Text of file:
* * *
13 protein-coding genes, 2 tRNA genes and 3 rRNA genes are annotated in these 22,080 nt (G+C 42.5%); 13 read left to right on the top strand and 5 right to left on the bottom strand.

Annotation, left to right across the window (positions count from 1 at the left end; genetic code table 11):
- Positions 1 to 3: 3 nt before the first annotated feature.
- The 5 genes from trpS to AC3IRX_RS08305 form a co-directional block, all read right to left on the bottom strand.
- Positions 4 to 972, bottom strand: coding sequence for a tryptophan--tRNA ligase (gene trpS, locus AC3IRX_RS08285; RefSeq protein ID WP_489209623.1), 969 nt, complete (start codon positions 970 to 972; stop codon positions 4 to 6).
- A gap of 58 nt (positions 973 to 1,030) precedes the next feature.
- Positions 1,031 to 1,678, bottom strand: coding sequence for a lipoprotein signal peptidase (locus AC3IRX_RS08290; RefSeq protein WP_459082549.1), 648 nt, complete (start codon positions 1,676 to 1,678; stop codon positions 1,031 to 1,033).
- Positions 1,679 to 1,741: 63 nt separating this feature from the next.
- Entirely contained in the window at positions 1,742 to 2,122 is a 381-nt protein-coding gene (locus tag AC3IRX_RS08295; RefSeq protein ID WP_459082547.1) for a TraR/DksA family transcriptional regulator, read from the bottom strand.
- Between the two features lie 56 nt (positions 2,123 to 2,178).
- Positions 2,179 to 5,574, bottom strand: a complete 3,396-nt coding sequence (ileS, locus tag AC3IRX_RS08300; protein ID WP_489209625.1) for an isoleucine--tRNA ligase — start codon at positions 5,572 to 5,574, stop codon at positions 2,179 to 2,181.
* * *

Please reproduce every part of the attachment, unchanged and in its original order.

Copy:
13 protein-coding genes, 2 tRNA genes and 3 rRNA genes are annotated in these 22,080 nt (G+C 42.5%); 13 read left to right on the top strand and 5 right to left on the bottom strand.

Annotation, left to right across the window (positions count from 1 at the left end; genetic code table 11):
- Positions 1 to 3: 3 nt before the first annotated feature.
- The 5 genes from trpS to AC3IRX_RS08305 form a co-directional block, all read right to left on the bottom strand.
- Positions 4 to 972, bottom strand: coding sequence for a tryptophan--tRNA ligase (gene trpS, locus AC3IRX_RS08285; RefSeq protein ID WP_489209623.1), 969 nt, complete (start codon positions 970 to 972; stop codon positions 4 to 6).
- A gap of 58 nt (positions 973 to 1,030) precedes the next feature.
- Positions 1,031 to 1,678, bottom strand: coding sequence for a lipoprotein signal peptidase (locus AC3IRX_RS08290; RefSeq protein WP_459082549.1), 648 nt, complete (start codon positions 1,676 to 1,678; stop codon positions 1,031 to 1,033).
- Positions 1,679 to 1,741: 63 nt separating this feature from the next.
- Entirely contained in the window at positions 1,742 to 2,122 is a 381-nt protein-coding gene (locus tag AC3IRX_RS08295; RefSeq protein ID WP_459082547.1) for a TraR/DksA family transcriptional regulator, read from the bottom strand.
- Between the two features lie 56 nt (positions 2,123 to 2,178).
- Positions 2,179 to 5,574, bottom strand: a complete 3,396-nt coding sequence (ileS, locus tag AC3IRX_RS08300; protein ID WP_489209625.1) for an isoleucine--tRNA ligase — start codon at positions 5,572 to 5,574, stop codon at positions 2,179 to 2,181.